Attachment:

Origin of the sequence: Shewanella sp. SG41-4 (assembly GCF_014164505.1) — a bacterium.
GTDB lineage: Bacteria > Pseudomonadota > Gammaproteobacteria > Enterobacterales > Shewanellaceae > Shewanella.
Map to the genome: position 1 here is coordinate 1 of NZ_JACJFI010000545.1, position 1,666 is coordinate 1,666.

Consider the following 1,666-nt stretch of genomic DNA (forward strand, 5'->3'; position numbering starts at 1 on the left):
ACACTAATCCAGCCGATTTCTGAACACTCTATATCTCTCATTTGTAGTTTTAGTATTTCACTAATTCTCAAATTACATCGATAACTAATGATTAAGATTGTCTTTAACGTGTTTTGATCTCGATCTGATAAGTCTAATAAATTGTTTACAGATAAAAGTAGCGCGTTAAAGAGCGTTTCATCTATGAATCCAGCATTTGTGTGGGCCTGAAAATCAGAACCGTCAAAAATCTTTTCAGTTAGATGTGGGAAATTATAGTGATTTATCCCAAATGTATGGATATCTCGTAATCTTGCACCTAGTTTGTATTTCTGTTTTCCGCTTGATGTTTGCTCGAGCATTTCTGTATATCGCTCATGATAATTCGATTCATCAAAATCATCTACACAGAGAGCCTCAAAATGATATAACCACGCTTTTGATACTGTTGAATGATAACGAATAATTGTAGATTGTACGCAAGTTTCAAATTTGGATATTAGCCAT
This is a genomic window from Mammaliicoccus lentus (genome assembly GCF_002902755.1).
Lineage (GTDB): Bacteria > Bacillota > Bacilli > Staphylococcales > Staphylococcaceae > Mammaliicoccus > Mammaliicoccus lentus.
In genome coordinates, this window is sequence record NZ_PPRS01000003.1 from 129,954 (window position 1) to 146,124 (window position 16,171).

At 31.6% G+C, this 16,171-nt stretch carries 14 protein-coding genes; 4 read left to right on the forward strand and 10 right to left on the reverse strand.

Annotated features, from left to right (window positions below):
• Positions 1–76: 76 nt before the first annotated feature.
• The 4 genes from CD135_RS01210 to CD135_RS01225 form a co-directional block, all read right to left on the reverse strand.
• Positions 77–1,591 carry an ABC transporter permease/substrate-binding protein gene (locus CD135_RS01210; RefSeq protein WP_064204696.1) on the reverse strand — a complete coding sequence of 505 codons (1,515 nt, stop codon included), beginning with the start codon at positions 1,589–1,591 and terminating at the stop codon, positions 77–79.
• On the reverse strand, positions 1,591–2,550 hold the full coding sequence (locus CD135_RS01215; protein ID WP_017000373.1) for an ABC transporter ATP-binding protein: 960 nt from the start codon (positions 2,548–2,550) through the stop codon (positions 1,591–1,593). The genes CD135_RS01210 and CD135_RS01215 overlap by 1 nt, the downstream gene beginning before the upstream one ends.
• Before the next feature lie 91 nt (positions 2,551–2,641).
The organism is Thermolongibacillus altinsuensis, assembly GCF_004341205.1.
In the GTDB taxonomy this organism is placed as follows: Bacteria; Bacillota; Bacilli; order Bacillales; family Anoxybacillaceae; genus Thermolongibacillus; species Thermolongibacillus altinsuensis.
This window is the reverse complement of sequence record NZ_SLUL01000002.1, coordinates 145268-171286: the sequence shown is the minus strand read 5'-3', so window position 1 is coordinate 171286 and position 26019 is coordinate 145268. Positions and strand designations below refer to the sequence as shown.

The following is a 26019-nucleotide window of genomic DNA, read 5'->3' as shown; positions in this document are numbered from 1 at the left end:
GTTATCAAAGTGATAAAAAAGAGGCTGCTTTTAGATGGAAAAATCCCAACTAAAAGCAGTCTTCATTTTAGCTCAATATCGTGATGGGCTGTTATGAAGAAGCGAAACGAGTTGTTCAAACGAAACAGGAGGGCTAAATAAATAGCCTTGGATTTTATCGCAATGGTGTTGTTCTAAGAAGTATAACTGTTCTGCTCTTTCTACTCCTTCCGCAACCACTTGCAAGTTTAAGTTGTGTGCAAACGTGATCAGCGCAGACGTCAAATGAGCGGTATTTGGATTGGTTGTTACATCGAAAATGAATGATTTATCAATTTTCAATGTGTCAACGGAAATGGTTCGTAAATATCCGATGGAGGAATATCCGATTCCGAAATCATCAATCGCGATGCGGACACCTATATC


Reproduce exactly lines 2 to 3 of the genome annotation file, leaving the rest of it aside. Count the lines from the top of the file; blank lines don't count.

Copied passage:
GTDB lineage: Bacteria > Pseudomonadota > Gammaproteobacteria > Enterobacterales > Shewanellaceae > Shewanella.
Map to the genome: position 1 here is coordinate 1 of NZ_JACJFI010000545.1, position 1,666 is coordinate 1,666.